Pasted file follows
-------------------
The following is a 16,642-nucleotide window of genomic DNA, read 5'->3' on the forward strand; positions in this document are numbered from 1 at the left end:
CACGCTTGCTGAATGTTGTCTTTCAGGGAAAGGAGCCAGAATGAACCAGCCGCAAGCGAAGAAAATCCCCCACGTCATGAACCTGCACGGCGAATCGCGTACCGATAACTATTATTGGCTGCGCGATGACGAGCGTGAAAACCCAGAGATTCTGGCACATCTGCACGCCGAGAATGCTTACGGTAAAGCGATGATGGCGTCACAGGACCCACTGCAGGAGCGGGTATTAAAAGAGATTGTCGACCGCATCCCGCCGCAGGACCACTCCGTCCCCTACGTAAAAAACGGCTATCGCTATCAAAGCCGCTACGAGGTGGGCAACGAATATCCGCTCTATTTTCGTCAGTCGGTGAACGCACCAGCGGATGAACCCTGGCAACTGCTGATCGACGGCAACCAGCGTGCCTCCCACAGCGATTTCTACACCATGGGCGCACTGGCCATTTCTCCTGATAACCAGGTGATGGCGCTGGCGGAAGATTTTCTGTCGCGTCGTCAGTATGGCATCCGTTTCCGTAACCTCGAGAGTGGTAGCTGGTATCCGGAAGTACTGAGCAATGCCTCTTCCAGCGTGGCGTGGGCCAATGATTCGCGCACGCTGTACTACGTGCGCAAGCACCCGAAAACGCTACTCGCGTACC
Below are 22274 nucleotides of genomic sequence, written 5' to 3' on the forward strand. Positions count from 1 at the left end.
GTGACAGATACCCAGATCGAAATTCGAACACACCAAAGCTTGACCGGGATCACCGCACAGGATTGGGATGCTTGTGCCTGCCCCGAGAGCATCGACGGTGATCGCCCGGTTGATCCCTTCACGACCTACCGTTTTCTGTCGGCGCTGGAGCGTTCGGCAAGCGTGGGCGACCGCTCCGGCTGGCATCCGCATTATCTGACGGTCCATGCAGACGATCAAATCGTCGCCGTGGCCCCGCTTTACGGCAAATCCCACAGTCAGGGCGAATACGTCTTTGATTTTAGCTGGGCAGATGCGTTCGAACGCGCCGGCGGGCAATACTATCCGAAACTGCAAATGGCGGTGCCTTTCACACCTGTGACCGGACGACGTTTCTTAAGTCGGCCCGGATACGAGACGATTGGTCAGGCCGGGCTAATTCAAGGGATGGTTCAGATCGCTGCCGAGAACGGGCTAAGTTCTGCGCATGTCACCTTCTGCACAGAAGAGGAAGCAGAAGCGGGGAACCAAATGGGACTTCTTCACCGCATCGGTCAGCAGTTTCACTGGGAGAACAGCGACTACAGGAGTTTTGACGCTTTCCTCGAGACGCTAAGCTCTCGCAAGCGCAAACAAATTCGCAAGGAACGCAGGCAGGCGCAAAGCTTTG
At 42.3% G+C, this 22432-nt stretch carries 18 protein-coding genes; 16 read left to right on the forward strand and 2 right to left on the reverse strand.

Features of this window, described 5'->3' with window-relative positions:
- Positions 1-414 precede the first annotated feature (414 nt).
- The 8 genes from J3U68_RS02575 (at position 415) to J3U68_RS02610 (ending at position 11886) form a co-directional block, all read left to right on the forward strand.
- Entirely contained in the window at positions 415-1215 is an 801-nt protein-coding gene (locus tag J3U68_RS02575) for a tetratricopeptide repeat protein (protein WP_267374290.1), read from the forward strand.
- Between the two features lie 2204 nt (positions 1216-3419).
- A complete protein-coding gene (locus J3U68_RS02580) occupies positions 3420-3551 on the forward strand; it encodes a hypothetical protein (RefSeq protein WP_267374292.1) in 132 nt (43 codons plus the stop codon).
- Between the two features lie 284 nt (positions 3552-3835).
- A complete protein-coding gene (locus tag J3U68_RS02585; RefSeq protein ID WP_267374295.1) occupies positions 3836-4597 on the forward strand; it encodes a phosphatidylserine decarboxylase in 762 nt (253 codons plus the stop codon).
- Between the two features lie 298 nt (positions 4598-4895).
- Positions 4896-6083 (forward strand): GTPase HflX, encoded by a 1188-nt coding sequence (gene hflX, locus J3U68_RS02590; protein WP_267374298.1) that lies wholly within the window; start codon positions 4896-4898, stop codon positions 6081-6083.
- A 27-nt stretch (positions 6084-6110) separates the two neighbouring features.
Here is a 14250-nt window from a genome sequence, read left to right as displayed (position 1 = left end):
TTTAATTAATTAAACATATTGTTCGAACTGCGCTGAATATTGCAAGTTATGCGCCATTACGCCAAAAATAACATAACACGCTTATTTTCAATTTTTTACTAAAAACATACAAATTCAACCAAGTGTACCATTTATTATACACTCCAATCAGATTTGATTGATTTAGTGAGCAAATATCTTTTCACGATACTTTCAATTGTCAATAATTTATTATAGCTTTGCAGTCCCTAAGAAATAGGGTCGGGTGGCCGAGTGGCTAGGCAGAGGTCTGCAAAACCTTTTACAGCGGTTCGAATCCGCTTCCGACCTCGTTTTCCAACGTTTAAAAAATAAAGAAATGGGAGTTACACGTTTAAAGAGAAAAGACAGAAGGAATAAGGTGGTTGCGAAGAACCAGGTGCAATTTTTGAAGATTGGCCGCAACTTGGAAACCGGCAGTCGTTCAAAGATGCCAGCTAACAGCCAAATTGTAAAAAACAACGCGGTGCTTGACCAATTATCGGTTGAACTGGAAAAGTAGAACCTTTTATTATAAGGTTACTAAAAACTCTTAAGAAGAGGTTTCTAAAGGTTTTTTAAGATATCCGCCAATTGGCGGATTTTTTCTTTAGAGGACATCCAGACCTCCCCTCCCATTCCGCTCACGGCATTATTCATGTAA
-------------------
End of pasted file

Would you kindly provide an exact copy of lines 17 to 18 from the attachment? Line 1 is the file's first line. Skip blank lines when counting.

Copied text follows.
Here is a 14250-nt window from a genome sequence, read left to right as displayed (position 1 = left end):
TTTAATTAATTAAACATATTGTTCGAACTGCGCTGAATATTGCAAGTTATGCGCCATTACGCCAAAAATAACATAACACGCTTATTTTCAATTTTTTACTAAAAACATACAAATTCAACCAAGTGTACCATTTATTATACACTCCAATCAGATTTGATTGATTTAGTGAGCAAATATCTTTTCACGATACTTTCAATTGTCAATAATTTATTATAGCTTTGCAGTCCCTAAGAAATAGGGTCGGGTGGCCGAGTGGCTAGGCAGAGGTCTGCAAAACCTTTTACAGCGGTTCGAATCCGCTTCCGACCTCGTTTTCCAACGTTTAAAAAATAAAGAAATGGGAGTTACACGTTTAAAGAGAAAAGACAGAAGGAATAAGGTGGTTGCGAAGAACCAGGTGCAATTTTTGAAGATTGGCCGCAACTTGGAAACCGGCAGTCGTTCAAAGATGCCAGCTAACAGCCAAATTGTAAAAAACAACGCGGTGCTTGACCAATTATCGGTTGAACTGGAAAAGTAGAACCTTTTATTATAAGGTTACTAAAAACTCTTAAGAAGAGGTTTCTAAAGGTTTTTTAAGATATCCGCCAATTGGCGGATTTTTTCTTTAGAGGACATCCAGACCTCCCCTCCCATTCCGCTCACGGCATTATTCATGTAA